Discrimination of Seagrass Species and Cover Classes with in situ Hyperspectral Data

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seagrass, spectral normalization, derivative spectra, submerged aquatic vegetation (SAV), remote sensing

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Seagrass habitats support a variety of ecosystem functions and an increasing interest has emerged for utilizing remote sensing to acquire information on the spatial extent and abundance of seagrass vegetation. Here we report on hyperspectral data collected from a combined laboratory and field-based study to examine the spectral qualities of seagrass species and evaluate whether seagrass species and levels of seagrass cover could be distinguished using true in situ hyperspectral data collected by a spectrometer overlying sea-grass-dominated vegetation in a shallow water setting in the central west coast of Florida. We also analyzed hyperspectral data measured in the lab to compare with those from in situ collections. Using a set of 97 field measurements we compared spectra qualities for different seagrass species, levels of seagrass cover, water depths, and substrate types over wavelengths 400–800 nm, using spectral data preprocessing and data transformation. Optimal wavelengths for identifying seagrass species and levels of seagrass cover were determined by two-sample t-tests. We also utilized principal component analysis (PCA) on spectra to evaluate if a set of first five PCs could be used to discriminate effectively among seagrass species and levels of seagrass cover. The experimental results indicate that the best accuracies for identifying species were produced with the data set of the second -derivative normalized spectra. The optimal wavelengths were 450, 500, 520, 550, 600, 620, 680, and 700 nm, most of which are related to the peaks of reflectance and absorption bands by photosynthetic and accessory pigments. A set of five optimal bands produced higher accuracies for identifying seagrass species (overall accuracy = 73% and average accuracy = 75%) compared with those from use of PCA. Data preprocessing techniques were demonstrated to be effective for improving discriminant accuracies of species and levels of seagrass cover.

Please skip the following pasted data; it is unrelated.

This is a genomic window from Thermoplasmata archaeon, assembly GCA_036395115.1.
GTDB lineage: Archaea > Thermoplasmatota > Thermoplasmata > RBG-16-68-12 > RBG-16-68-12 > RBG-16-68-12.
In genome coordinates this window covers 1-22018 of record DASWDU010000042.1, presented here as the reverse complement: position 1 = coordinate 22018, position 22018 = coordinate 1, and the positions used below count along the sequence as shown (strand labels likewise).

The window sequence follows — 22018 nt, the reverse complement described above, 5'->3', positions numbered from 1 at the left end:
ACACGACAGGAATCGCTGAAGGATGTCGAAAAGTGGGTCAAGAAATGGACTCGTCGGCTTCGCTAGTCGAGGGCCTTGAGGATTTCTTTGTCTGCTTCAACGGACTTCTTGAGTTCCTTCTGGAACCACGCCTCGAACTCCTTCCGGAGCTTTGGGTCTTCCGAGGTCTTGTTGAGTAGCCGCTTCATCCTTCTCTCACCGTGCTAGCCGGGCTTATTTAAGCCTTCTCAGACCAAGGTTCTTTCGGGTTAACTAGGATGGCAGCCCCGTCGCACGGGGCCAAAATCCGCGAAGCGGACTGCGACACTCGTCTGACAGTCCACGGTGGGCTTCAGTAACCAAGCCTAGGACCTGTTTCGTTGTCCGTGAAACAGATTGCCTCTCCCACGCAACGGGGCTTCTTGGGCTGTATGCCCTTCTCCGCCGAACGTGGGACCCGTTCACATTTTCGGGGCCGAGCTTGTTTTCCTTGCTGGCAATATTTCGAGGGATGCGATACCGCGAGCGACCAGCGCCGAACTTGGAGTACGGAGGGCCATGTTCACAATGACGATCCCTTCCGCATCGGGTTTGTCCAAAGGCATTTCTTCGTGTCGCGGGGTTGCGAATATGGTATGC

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Journal of Coastal Research, v. 28, issue 6, p. 1330-1344